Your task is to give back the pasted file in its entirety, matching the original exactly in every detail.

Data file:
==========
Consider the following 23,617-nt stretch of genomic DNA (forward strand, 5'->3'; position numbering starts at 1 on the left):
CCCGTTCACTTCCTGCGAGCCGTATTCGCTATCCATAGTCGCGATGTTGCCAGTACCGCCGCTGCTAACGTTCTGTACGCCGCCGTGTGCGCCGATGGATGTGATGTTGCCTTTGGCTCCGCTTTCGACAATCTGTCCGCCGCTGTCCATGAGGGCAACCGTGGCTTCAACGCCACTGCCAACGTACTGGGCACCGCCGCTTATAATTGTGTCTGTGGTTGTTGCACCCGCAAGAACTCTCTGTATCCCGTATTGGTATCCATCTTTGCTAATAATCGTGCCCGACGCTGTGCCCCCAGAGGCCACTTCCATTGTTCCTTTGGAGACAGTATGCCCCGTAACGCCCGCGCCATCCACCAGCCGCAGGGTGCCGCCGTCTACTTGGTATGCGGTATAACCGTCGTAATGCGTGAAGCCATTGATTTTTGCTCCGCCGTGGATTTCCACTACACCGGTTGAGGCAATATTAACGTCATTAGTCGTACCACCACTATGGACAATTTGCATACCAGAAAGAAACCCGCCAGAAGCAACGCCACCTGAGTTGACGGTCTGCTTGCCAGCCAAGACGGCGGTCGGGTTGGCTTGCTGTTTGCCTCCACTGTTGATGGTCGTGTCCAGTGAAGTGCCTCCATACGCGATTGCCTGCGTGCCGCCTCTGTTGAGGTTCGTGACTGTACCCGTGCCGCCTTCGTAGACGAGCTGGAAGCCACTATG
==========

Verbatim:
Consider the following 23,617-nt stretch of genomic DNA (forward strand, 5'->3'; position numbering starts at 1 on the left):
CCCGTTCACTTCCTGCGAGCCGTATTCGCTATCCATAGTCGCGATGTTGCCAGTACCGCCGCTGCTAACGTTCTGTACGCCGCCGTGTGCGCCGATGGATGTGATGTTGCCTTTGGCTCCGCTTTCGACAATCTGTCCGCCGCTGTCCATGAGGGCAACCGTGGCTTCAACGCCACTGCCAACGTACTGGGCACCGCCGCTTATAATTGTGTCTGTGGTTGTTGCACCCGCAAGAACTCTCTGTATCCCGTATTGGTATCCATCTTTGCTAATAATCGTGCCCGACGCTGTGCCCCCAGAGGCCACTTCCATTGTTCCTTTGGAGACAGTATGCCCCGTAACGCCCGCGCCATCCACCAGCCGCAGGGTGCCGCCGTCTACTTGGTATGCGGTATAACCGTCGTAATGCGTGAAGCCATTGATTTTTGCTCCGCCGTGGATTTCCACTACACCGGTTGAGGCAATATTAACGTCATTAGTCGTACCACCACTATGGACAATTTGCATACCAGAAAGAAACCCGCCAGAAGCAACGCCACCTGAGTTGACGGTCTGCTTGCCAGCCAAGACGGCGGTCGGGTTGGCTTGCTGTTTGCCTCCACTGTTGATGGTCGTGTCCAGTGAAGTGCCTCCATACGCGATTGCCTGCGTGCCGCCTCTGTTGAGGTTCGTGACTGTACCCGTGCCGCCTTCGTAGACGAGCTGGAAGCCACTATG